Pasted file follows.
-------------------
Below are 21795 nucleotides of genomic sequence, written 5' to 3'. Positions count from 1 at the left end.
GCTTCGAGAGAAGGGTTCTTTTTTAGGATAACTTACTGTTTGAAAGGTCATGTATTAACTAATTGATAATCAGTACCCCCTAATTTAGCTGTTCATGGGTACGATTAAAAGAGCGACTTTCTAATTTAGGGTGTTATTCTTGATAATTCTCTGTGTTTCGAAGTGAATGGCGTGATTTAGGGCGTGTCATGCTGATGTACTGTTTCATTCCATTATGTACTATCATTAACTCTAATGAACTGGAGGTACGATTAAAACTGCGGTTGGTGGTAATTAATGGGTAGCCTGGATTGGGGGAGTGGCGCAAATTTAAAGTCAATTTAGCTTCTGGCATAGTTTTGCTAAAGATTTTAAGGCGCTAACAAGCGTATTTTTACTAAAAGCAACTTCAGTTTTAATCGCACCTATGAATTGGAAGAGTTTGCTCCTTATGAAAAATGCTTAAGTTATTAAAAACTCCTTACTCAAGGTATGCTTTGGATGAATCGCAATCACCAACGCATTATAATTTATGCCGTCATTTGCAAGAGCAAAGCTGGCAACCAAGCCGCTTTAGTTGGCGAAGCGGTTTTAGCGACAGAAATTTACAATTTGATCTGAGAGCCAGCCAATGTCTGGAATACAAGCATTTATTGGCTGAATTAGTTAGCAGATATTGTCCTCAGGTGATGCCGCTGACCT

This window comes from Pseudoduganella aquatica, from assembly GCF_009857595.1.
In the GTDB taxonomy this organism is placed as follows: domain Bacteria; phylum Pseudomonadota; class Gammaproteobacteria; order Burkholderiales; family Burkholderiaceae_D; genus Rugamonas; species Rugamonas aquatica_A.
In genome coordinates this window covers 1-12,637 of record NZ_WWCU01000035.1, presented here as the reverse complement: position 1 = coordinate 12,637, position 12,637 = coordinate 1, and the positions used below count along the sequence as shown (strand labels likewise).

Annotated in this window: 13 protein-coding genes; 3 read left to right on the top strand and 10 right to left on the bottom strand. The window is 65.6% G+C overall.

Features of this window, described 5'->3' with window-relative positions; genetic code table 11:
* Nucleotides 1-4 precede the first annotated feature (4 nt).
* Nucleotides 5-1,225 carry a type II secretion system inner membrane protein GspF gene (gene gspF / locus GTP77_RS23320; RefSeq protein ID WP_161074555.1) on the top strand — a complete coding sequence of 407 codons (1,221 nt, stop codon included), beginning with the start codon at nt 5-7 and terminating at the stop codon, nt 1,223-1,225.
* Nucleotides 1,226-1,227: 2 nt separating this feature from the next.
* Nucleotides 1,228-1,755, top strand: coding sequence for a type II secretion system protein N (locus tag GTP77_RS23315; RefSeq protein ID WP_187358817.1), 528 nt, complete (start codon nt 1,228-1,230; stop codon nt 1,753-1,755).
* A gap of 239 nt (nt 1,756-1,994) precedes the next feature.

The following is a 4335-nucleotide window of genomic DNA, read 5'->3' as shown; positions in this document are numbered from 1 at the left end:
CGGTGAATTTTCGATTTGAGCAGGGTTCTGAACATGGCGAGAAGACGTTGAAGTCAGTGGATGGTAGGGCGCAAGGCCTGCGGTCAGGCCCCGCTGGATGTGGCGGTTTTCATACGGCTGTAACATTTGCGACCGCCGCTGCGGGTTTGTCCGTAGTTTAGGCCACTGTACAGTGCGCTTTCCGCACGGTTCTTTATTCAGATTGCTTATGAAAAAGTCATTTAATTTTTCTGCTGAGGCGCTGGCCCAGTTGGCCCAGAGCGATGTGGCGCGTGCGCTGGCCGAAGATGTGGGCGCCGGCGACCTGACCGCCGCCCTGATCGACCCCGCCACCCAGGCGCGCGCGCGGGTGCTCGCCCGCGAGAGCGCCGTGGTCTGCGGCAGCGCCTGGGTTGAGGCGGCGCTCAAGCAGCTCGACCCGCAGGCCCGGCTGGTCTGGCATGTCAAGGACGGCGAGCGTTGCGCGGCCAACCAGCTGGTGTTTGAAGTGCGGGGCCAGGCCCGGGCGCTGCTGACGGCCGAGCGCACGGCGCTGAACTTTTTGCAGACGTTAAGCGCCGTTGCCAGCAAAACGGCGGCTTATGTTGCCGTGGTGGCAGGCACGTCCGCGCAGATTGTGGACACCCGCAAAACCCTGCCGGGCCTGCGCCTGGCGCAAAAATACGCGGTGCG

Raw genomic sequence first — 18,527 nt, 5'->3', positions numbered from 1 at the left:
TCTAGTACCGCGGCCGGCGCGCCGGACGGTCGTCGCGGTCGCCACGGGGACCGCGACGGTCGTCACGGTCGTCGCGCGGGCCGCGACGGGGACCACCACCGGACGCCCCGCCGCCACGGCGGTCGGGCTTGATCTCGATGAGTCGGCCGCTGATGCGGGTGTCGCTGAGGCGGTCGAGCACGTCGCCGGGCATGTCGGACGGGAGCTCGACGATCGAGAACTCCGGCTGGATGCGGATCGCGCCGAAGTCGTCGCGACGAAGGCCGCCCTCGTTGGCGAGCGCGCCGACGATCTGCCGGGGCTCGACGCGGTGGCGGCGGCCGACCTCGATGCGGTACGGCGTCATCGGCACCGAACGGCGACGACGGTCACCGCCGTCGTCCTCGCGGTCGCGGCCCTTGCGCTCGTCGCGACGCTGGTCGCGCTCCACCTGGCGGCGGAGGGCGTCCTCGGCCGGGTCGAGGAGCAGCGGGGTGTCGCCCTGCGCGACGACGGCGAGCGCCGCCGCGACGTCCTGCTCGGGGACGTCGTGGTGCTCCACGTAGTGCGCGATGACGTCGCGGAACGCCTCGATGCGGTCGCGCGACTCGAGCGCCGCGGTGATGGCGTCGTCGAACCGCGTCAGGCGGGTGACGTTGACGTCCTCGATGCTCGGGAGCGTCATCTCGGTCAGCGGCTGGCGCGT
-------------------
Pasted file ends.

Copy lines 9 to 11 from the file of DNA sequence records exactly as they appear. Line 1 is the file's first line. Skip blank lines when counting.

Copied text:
* Nucleotides 5-1,225 carry a type II secretion system inner membrane protein GspF gene (gene gspF / locus GTP77_RS23320; RefSeq protein ID WP_161074555.1) on the top strand — a complete coding sequence of 407 codons (1,221 nt, stop codon included), beginning with the start codon at nt 5-7 and terminating at the stop codon, nt 1,223-1,225.
* Nucleotides 1,226-1,227: 2 nt separating this feature from the next.
* Nucleotides 1,228-1,755, top strand: coding sequence for a type II secretion system protein N (locus tag GTP77_RS23315; RefSeq protein ID WP_187358817.1), 528 nt, complete (start codon nt 1,228-1,230; stop codon nt 1,753-1,755).